Author Archives: admin

Improving Page Loading Times for Web Developers

If your WordPress or Magento website is slow to load, you will lose a lot of visitors because of this. Most web surfers are impatient, and are not going to give you long to impress them before they hit the back button and go to the next site in the search results. If you want to impress your visitors, you must optimize your site to load as quickly as possible. Here are a few tips:

Compress Images

Optimize your images for your site. Use the best compression you can without sacrificing quality. Create small thumbnails for images shown in-page, and allow the user to click those thumbnails to view uncompressed, full size images in a lightbox if they so desire.

Minimise Redirects

Remove tracking code or off-site widgets if they have a large number of redirects. Host as much of your website’s content as possible on your own servers or a reliable CDN. In addition, try to minimize the amount of off-site JavaScript on your pages. Keep your designs simple, and make sure that it will be functional even if some off-site content fails to load because of unexpected provider downtime.

Turn on Compression

Use mod_deflate module to compress HTML, XML and CSS. In many cases you can reduce HTML content to just 1/5th of its original file size by enabling compression on your server. The performance overhead is minimal, and in a world where bandwidth is the main bottleneck it makes sense to use CPU power to reduce bandwidth consumption.

Serve Different Pages for Different Devices

Take advantage of browser and platform detection capabilities to serve different pages for mobile, desktop and tablet devices. Serve super-high resolution images to iOS devices with retina displays, and offer lower resolution images for smaller mobile devices. If possible, also use different layouts for touch screens vs keyboard+mouse interfaces.

Using Mod_deflate For Bandwidth Reduction

Mod_deflate is an Apache module which can be used to compress files before sending them to clients. If configured correctly, mod_deflate can offer substantial bandwidth savings.
Mod_deflate can be used to compress HTML, CSS, XML and other text files, reducing page loading times for users and reducing your server’s bandwidth consumption. There is some small performance overhead for compressing files, but on modern servers the overhead should be negligible compared to the reduction in loading time from the file size reduction.

Setting Up Mod_Deflate

In most cases, mod_deflate comes with Apache2 platform, so all you have to do is enable it, and then restart Apace2 by entering the following in the command line:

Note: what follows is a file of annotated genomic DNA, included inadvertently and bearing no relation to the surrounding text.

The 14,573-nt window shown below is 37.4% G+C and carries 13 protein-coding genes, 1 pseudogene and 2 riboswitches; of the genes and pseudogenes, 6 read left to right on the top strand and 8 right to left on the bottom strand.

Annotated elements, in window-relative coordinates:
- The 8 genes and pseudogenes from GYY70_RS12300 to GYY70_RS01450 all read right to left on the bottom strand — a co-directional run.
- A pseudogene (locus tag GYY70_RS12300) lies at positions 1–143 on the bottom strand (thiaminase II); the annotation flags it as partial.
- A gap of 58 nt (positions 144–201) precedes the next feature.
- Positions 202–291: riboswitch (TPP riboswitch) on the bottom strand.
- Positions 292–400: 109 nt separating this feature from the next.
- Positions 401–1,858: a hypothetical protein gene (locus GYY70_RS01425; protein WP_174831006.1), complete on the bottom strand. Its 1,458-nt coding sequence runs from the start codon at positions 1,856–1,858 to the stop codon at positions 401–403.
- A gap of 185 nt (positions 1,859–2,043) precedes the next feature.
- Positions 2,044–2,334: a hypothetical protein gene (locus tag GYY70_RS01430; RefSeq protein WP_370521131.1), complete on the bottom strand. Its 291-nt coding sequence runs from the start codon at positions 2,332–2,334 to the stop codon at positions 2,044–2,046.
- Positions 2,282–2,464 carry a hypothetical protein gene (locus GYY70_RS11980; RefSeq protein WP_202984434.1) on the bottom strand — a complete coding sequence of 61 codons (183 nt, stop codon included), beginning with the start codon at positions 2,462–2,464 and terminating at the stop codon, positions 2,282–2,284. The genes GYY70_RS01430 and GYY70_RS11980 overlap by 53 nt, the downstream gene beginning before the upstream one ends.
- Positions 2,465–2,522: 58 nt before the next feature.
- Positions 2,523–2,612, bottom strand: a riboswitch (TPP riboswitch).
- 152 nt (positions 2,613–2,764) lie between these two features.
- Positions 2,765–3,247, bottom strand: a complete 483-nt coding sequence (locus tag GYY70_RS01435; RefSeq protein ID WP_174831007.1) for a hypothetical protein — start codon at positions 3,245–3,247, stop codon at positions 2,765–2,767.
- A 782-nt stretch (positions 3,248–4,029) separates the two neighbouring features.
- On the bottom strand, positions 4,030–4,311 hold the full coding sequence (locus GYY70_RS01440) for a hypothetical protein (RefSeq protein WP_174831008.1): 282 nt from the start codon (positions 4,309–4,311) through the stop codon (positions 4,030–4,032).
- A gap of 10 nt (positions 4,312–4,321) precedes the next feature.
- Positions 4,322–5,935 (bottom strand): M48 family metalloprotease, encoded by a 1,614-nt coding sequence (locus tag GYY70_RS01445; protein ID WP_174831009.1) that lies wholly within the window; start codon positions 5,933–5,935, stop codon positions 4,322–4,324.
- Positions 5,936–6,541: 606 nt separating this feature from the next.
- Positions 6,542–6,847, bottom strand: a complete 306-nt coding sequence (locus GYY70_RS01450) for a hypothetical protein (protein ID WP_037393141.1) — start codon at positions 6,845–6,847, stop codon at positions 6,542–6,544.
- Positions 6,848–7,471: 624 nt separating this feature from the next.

a2enmod deflate
/etc/init.d/apache2 restart
The above instructions are for Debian and related distributions (e.g. Ubuntu). If you are running a RHEL distribution you may need to edit Apache’s configuration files manually and add deflate_module to the LoadModule section of the file.
The next step is to configure mod_Deflate. In most cases, you should only compress text and HTML files. Add the following to your config file to do this:
AddOutputFilterByType DEFLATE text/html text/plain
Another option is to set up mod_deflate to compress all files, except for files which are explicitly excluded, such as already compressed ZIP files. There is no point attempting to compress a ZIP or TAR.GZ file because these files have already been compressed once and it is unlikely that you would save much (or any) bandwidth by compressing them again.
Once you have finished configuring mod_deflate, you should restart Apache again. The compression occurs silently. If you want to see how well it is working, you can enable logging on mod_deflate, request a few files, and then open the log file to see a report of how well each requested file was compressed.

REST and oAuth for Magento Developers

REST functionality has been a part of Magento since version 1.7. Older versions of Magento supported only SOAP and XML-RPC implementations. While you can still take advantage of SOAP and XML-RPC functionality in newer versions of Magento, it is well worth learning how to use REST services in Magento.

Using oAuth and the Magento API

To consume REST services in Magento, you must use oAuth for authentication. To do this,y ou must create an oAuth consumer, and obtain an oAuth token for the service which you would like to consume. Tokens can be found under the System > Web Services section of the Magento admin panel. Using oAuth offers an added degree of security because the user does not need to provide their direct Magento login details to a third party App, and can revoke an app’s rights to access the services at any time.
There are three REST consumers which can access resources under the Magento API, these are:
• Guest – a front-end user who is not logged in
• Customer – a front-end user that is logged in
• Administrator – a user that is logged in to the back end.
Each REST consumer has different roles, and has different capabilities. For example, a customer may be able to create, retrieve, update and delete their own address and manage their orders, while a non-logged in frontend user or programmer would only be able to retrieve product listings and view certain parts of the site.
The REST implementation allows two possible actions on each resource – writing and reading. A guest may only read, a customer has read access to most resources and may have limited write capabilities. Administrators can read and write to any resource.
REST Apps are listed in the REST My Apps section of the admin panel. Users also have a My Apps section on their account page, which allows them to manage oAuth apps that they have authorised to access their accounts.